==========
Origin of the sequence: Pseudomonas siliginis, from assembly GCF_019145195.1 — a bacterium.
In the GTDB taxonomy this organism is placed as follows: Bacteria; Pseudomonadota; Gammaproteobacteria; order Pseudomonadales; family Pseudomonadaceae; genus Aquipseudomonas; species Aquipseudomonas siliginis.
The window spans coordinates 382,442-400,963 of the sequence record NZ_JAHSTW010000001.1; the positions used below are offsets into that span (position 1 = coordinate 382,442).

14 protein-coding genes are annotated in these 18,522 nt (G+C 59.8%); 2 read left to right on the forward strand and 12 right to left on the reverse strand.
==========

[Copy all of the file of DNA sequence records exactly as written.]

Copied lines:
Origin of the sequence: Pseudomonas siliginis, from assembly GCF_019145195.1 — a bacterium.
In the GTDB taxonomy this organism is placed as follows: Bacteria; Pseudomonadota; Gammaproteobacteria; order Pseudomonadales; family Pseudomonadaceae; genus Aquipseudomonas; species Aquipseudomonas siliginis.
The window spans coordinates 382,442-400,963 of the sequence record NZ_JAHSTW010000001.1; the positions used below are offsets into that span (position 1 = coordinate 382,442).

14 protein-coding genes are annotated in these 18,522 nt (G+C 59.8%); 2 read left to right on the forward strand and 12 right to left on the reverse strand.